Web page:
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Orchestral Works by Adès

available at Amazon
T. Adès, Tevot / Concentric Paths (inter alia), Various Ensembles

(released on March 23, 2010)
EMI 4 57813 2 | 66'43"
Since hearing The Tempest, the recent opera by Thomas Adès, in Santa Fe, we have been impressed with the strength of the British composer's musical ideas. These four recent pieces give more reasons to admire his inventive orchestration: if none of them turns out to be a masterpiece, they are endlessly fun and varied listening. We heard Adès himself conduct his violin concerto ("Concentric Paths") with the Baltimore Symphony Orchestra a couple years ago, with the same violinist, Anthony Marwood (who premiered the work), featured here in a worthy performance with the Chamber Orchestra of Europe. The theme that links the three movements is circular motion, leading Adès toward a sort of minimalist style, using motoric repetition in overlapping cycles or phases. The same ensemble also offers a minor work worth hearing, Three Studies from Couperin, a 2006 adaptation of three of François Couperin's keyboard pieces (Les amusemens, Les Tours de passe-passe, and L'Âme-en-peine), reconceived for orchestra as music that somehow remains Couperin but becomes thoroughly modern in color. For example, the first movement, cast as a sort of wheezy old squeezebox, just runs out of power and slows almost to a complete halt in an extreme, drawn-out rallentando Adès added; the second spins in a sort of Coplandesque Shaker dance, with the embellishments on the repeats allowing Adès to explode the original reserved orchestration from within.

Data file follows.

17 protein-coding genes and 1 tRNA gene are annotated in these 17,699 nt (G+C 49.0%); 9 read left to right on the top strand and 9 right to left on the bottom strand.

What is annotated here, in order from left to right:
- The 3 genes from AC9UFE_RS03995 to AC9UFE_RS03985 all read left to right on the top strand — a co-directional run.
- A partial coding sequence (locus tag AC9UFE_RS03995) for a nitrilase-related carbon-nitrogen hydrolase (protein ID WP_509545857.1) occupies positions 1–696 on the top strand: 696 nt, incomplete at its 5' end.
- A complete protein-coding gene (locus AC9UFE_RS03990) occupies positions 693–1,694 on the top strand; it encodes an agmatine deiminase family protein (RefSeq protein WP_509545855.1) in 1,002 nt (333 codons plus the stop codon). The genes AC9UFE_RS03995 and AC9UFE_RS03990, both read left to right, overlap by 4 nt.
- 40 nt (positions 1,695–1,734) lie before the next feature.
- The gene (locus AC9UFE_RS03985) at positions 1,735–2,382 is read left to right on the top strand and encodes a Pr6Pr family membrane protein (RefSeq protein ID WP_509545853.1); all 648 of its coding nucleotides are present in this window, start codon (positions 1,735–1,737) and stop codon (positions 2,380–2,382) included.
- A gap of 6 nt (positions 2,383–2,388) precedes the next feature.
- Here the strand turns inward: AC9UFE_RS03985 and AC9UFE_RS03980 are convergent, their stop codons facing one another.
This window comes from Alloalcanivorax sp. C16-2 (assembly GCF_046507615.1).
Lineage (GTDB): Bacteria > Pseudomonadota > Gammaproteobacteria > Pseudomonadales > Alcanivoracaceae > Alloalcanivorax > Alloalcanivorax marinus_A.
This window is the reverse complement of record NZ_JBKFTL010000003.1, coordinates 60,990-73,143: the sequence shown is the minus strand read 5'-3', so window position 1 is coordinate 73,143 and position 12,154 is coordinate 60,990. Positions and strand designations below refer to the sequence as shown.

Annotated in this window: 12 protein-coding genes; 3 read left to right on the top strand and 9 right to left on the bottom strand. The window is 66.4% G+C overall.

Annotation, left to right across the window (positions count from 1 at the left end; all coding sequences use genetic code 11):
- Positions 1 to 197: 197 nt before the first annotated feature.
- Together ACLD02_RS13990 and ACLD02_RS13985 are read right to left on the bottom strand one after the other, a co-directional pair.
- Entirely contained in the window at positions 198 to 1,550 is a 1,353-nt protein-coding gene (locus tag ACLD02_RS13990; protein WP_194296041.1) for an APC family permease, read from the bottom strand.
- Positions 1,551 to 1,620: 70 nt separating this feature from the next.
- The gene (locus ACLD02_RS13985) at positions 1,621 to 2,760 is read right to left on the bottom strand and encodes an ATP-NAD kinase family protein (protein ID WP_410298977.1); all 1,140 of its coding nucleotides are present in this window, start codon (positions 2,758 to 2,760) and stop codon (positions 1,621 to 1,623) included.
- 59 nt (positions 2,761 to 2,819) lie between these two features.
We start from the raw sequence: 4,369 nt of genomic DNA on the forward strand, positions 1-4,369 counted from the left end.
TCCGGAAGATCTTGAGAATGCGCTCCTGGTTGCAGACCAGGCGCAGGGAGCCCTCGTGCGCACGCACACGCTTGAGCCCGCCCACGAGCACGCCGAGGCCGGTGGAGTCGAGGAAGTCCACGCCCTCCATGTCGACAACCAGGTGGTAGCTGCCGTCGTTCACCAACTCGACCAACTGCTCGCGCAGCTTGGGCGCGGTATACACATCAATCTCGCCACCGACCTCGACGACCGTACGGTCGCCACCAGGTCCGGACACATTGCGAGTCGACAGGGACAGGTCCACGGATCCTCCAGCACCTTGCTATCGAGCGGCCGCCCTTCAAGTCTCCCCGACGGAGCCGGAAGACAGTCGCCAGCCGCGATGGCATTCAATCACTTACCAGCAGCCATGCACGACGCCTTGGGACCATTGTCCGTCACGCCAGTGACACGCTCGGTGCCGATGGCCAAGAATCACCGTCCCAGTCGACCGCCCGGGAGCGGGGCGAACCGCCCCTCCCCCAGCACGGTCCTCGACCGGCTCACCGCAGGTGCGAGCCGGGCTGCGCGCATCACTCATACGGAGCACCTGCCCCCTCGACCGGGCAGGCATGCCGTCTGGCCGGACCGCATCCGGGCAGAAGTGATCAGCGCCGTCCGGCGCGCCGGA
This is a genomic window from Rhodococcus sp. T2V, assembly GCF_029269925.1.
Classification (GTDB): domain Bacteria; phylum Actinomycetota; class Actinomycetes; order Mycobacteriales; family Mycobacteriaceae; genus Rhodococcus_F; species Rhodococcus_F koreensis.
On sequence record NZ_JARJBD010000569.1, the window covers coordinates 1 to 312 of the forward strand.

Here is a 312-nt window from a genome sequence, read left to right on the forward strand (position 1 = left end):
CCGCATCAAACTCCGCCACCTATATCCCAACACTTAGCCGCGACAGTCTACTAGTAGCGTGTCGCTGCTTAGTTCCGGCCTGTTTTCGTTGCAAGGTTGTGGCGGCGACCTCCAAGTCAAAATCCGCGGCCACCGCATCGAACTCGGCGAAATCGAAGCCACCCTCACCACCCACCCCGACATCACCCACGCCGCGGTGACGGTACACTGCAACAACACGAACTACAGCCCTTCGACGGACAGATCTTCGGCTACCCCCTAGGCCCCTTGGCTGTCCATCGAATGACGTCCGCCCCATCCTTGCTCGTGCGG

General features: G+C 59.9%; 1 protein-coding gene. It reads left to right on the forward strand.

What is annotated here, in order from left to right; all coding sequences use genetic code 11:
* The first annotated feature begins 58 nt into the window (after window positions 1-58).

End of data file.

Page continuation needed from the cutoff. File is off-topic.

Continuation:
Last year Hannu Lintu led a performance of the Overture, Waltz, and Finale from Powder Her Face with the National Symphony Orchestra, an augmented version of those three parts of the composer's first opera, on the scandalous life of the Duchess of Argyll. The performance on this disc, by the National Youth Orchestra of Great Britain, is the least polished of the three ensembles featured here, but something about the slightly slipshod exuberance of the performance suits the boozy humor of these fizzy, jazz-filled episodes. The main work on the disc, a single-movement tone poem called Tevot, reached my ears for the first time in this gargantuan performance by the Berlin Philharmonic under Simon Rattle. The title is taken from the Hebrew word for 'ark,' and Adès has said that the image that he had in mind was of the earth floating through space as an ark for humankind. As such it is a sort of post-Straussian exploration of the massiveness of space, with the orchestra deployed to circumscribe something infinite. Hints of Britten's sea interludes in Peter Grimes are heard here and there, but much of the language, especially exploiting treble and bass extremes, is now easily thought of as pure Adès. It is a grand, calamitous noise.

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